As debate fumes in the state for being the hub of drug-trafficking, with the Director General of Police and Leader of Opposition recently cautioning the stakeholders to take lessons from Punjab’s drug menace, poor conviction rate in NDPS cases continues to stand’s-out in the report tabled by Chief Minister Laxmikant Parsekar at the ongoing monsoon assembly.
Since 2012, the Anti Narcotic Cell (ANC) has booked 230 cases under NDPS Act and seized contraband substance over Rs. 17 crore street value. Subsequently 263 suspects including 98 foreign nationals, 64 locals and others hailing from different parts of the country were arrested under various section of NDPS act among other charges. However, despite the arrests made by the police they have been able to convict only 14 (5 per cent) accused at the local or higher courts.
While defendant’s lawyers in most cases have been able to tear through the charges framed by the police as non-prosecutable evidence and for shabby investigation, on the other hand the police say that the drug peddlers are able to getaway with benefit-of-doubt at the local courts. “In cases of possession, transport and sale of drugs, it is difficult to establish such transactions in the courts, eventually this fact is upheld in favour of the suspects who walk out after the commission of the alleged offence,” police official attached with ANC says.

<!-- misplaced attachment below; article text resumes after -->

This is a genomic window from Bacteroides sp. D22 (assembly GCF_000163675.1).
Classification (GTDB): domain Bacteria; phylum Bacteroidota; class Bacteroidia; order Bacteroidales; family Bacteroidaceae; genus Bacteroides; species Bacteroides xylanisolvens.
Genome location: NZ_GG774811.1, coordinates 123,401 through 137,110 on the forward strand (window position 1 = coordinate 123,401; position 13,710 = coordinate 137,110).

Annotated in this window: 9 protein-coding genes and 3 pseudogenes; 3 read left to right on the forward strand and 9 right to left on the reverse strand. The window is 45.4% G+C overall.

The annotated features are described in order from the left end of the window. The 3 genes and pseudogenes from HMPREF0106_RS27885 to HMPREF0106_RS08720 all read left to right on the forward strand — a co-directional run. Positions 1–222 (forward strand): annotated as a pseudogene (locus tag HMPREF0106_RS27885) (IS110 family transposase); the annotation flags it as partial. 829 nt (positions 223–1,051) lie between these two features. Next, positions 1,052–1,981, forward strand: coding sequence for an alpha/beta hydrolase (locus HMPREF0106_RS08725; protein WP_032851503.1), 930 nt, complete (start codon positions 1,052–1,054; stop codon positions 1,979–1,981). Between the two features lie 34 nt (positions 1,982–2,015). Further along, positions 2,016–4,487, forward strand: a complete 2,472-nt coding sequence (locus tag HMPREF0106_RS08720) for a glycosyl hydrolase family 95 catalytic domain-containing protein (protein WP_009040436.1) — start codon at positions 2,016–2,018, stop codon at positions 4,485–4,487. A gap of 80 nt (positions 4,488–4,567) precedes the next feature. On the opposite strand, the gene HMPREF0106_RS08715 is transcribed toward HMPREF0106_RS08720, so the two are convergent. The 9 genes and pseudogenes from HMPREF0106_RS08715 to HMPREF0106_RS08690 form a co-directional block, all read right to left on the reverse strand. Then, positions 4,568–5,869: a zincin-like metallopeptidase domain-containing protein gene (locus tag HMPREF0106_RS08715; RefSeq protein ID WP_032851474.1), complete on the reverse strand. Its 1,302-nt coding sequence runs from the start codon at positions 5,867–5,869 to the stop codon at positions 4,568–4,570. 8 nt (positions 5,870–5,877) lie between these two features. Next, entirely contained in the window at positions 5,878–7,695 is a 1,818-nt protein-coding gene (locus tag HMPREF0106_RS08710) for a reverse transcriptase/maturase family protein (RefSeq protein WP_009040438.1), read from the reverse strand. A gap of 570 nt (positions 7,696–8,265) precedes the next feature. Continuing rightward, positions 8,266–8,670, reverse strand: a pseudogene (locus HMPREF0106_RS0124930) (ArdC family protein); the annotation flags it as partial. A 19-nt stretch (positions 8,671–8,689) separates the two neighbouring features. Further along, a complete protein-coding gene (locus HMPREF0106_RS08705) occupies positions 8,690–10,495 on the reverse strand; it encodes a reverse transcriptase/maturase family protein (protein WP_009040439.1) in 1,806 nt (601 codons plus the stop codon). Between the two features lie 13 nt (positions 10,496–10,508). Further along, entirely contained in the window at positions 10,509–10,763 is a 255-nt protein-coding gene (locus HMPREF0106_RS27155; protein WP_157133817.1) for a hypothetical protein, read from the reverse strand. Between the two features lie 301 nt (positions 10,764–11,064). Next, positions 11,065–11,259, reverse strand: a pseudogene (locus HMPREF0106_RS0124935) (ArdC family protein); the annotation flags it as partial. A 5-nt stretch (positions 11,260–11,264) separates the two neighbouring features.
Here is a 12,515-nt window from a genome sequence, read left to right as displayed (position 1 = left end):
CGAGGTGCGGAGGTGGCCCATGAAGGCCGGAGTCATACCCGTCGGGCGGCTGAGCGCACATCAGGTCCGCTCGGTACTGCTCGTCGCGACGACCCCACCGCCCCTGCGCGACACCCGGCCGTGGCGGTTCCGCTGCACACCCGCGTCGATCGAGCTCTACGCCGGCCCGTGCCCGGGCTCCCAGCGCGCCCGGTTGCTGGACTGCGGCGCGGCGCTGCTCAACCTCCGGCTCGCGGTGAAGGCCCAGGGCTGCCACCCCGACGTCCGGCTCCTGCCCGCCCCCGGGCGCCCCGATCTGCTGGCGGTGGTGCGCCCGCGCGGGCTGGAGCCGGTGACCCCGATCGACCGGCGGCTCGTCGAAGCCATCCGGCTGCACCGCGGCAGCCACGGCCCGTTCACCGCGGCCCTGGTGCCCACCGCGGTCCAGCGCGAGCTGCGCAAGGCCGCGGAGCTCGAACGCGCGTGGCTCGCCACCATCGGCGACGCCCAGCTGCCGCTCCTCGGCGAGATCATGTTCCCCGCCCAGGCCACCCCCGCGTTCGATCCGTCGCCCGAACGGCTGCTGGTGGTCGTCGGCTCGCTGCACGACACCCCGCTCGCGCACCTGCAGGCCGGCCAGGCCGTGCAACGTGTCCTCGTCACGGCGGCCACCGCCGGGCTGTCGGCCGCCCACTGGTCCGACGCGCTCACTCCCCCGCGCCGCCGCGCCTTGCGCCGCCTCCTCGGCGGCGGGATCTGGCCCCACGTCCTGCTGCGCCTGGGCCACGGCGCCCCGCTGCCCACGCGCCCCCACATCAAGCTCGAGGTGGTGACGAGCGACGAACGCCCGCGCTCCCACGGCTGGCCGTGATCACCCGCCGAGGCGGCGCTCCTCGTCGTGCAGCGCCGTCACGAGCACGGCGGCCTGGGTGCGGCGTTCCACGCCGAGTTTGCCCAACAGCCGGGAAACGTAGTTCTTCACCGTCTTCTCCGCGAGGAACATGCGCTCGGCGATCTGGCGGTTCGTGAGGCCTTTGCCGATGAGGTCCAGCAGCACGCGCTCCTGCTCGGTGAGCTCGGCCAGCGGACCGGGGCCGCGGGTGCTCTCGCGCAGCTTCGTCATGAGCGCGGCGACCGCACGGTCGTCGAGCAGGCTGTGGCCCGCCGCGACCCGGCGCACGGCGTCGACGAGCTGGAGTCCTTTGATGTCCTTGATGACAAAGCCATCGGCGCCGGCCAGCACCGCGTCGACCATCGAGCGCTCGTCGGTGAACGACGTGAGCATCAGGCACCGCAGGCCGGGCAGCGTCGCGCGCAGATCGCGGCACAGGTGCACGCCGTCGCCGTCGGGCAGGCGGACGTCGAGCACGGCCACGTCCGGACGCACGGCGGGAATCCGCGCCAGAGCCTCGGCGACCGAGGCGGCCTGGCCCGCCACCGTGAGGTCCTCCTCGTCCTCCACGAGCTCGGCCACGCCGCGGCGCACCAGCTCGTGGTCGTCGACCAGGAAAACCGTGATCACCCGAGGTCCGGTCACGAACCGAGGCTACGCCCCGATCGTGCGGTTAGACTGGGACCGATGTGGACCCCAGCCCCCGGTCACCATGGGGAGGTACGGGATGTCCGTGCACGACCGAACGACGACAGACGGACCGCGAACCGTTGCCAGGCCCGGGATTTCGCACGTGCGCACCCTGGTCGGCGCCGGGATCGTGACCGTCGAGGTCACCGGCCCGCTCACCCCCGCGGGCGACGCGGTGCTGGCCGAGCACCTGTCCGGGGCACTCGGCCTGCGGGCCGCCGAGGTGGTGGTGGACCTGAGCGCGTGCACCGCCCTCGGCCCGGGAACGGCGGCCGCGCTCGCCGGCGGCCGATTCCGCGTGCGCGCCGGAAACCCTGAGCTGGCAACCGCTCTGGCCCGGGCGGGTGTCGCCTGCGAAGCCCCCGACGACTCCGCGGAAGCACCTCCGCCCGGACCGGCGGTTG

Meanwhile, 71 percent of the suspects arrested between 2013-2016 (June) under NDPS act are awaiting for their turn at court impending trial, some waiting as long as over three-years. While four foreigners and two Indian nationals have been acquitted of all charges against them, the police has reported that it has not yet completed investigation in 32 NDPS cases.
Amongst the contraband’s seized, while in majority of the stock comprises of small (100 grams) and commercial quantity (1 kilogram) of Ganja and Charas, sale of narcotic drugs or psychotropic substances such as Amphetamine, Cocaine, Ecstacy, Heroin, LSD, Opium have also been detected during the tourist season (November to March) especially in the coastal belts of Calangute, Anjuna, Baga, Candolim, Vagator and other touristic hotspots. “The peddlers don’t find high-end clients among the local’s so they prefer to solicit drugs to the visitors, in most case our officers pose as prospective clients to nab the drug carrier and traders,” Superintendent of Police for Anti-Narcotic Cell (ANC) Karthik Kashyap said speaking earlier to The Indian Express.